Peace of Mind Along the Way

Airliners on their way to their next destination.

A gentle and majestic reminder of the comforts of a schedule.

The tipping point away from Chaos rests in Order. Resolution--meaningful resolution--sees flow changing direction with a newfound focus on Order, a realignment with planning.

A new car. A family adventure. Rearranged bedrooms and clothes that need washing.

Acceptance that an unwanted pregnancy was not part of your plan.

Order doesn’t resolve as many of Roma’s issues as much as it does point the way.

For Cleo. For Sofia. For the family order between them and the children--an order that was always there, and only now just confirmed.

A schedule of emotions forever kept.

Roma is a beautiful mystery. A mystery as deep and profound as the experience of life itself.

Set a time to see it with the ones you love.

A Word about the Storyform

While uploading the storyform for Roma into Subtext, two Storypoints struck me as compelling examples of pure artistry.

The Relationship Story Problem of Self-Aware and the Relationship Story Solution of Aware.

Many would interpret this as a problem of personal self-awareness between Cleo and her employer Sofia--as if this was somehow an indication of the "battleground" of their relationship.

This Main Character vs. Influence Character notion of the Relationship Story Throughline is always deceiving.

Their relationship is the substance of the Relationship Story Throughline.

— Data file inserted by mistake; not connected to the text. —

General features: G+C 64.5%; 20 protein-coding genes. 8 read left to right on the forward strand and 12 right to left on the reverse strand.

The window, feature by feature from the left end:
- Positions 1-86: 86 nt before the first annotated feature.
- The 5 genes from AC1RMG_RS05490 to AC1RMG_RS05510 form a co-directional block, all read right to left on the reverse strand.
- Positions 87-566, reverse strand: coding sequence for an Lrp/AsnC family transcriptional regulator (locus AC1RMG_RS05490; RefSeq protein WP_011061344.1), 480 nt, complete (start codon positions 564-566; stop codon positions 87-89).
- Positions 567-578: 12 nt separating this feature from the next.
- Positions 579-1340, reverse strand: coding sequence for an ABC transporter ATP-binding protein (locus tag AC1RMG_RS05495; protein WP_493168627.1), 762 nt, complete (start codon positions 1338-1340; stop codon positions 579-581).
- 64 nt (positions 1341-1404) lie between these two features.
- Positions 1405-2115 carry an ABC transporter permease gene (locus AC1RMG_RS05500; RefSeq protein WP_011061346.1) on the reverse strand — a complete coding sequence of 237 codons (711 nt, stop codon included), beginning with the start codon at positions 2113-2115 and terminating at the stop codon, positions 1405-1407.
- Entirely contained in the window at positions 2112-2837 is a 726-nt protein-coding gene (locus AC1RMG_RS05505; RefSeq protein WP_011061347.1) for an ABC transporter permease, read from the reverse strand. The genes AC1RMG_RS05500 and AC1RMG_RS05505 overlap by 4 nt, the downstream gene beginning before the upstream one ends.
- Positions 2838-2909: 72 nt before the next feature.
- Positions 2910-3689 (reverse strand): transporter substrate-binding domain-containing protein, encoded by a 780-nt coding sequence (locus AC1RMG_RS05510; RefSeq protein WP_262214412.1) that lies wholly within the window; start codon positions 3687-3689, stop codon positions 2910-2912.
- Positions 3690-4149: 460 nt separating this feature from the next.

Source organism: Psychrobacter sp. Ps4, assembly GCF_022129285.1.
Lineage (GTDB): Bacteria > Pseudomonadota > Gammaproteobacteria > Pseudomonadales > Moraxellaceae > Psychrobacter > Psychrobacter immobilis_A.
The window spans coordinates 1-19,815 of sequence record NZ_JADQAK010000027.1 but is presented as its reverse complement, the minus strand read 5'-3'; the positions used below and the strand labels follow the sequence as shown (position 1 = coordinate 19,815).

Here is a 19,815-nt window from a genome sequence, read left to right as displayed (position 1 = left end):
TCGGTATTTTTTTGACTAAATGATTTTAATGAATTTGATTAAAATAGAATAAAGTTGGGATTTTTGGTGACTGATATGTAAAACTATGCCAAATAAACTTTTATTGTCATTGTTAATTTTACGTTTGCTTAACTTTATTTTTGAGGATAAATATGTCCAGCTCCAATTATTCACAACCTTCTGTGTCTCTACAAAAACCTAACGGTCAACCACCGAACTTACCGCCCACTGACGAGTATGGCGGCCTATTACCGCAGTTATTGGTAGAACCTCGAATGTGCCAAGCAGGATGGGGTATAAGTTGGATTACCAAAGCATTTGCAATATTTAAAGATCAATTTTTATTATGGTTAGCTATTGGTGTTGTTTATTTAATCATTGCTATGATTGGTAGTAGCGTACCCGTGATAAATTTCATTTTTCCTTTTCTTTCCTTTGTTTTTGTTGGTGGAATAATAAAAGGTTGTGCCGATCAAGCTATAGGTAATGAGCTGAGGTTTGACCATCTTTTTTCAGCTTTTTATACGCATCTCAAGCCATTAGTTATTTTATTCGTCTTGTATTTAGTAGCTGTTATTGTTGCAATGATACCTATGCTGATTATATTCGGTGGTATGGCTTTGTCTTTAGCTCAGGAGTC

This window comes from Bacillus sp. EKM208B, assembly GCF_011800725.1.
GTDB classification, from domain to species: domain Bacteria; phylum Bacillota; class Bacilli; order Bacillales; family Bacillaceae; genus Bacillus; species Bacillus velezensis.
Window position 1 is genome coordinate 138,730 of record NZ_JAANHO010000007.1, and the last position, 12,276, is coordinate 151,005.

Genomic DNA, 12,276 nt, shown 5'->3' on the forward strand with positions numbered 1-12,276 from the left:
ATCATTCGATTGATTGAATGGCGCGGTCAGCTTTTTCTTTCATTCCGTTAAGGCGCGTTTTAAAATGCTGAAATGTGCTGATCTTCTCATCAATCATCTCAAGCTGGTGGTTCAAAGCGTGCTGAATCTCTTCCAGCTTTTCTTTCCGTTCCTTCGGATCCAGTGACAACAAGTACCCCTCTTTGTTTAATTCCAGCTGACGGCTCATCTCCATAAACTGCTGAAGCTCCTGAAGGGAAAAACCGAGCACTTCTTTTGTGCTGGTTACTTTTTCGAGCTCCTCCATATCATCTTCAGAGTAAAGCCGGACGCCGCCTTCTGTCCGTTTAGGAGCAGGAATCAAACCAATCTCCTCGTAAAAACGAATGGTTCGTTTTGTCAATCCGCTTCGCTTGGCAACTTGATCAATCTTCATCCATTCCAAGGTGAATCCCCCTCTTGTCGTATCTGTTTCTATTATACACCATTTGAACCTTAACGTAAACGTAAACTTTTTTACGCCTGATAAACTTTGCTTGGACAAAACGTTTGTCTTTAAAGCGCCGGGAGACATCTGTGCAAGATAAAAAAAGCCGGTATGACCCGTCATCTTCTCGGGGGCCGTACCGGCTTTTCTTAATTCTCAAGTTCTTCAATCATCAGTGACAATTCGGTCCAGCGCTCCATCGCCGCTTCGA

That Self-Awareness problem in the beginning? That's the idea that I am the employer and you are the employee. While you're a part of this family, you're also a servant--don't forget that.

That's their Relationship being Self-Aware of itself.

The "Solution," or preferably, the direction they move towards to overcome this self-awareness is the narrative Element of Aware.

That beautiful image of them all holding each other--that one you see on bus-stops and billboards that you can't quite make out what it is you're seeing--that's a symbol of their greater Awareness of each other.

The Relationship becomes Aware of something greater than itself.

Again, just more evidence as to the tender and masterful artistry of this narrative.

<![CDATA[The Definition of a Protagonist and Antagonist]]>

Spider-Man: Into The Spider-Verse features a cast of characters who defy the law of physics. Tumbling through the air, smashing through walls, and stopping massive machines with the touch of a hand, amazing superheroes save the day and bring conflict to an end. Yet as individualistic and fantastical as they appear on the surface, underneath it all these characters portray various facets of the same human mind.

Multiple "characters"—one single mind.

A Storymind.

The Storymind Concept

The best way to understand the motivations of a character is to stop thinking of him as a real person. Instead, think of all the characters as different motivations of one real person—that person being the story itself.

A complete story, then, is an analogy to a single human mind trying to resolve an inequity. The various characters represent the different considerations and forces that operate within the psyche as the mind evaluates and re-evaluates its approach to resolving conflict.

This Storymind concept is at the heart of the Dramatica theory of story and foundational in the development of Subtext.

Characters are not real people—they're individual parts of the same person.

Taking this approach ensures a holistic understanding of the forces at work within a narrative.

Protagonist and Antagonist

The dual forces of Protagonist and Antagonist represent the mind’s motivation towards Initiative and Reticence, respectively. The Protagonist pursues; the Antagonist avoids.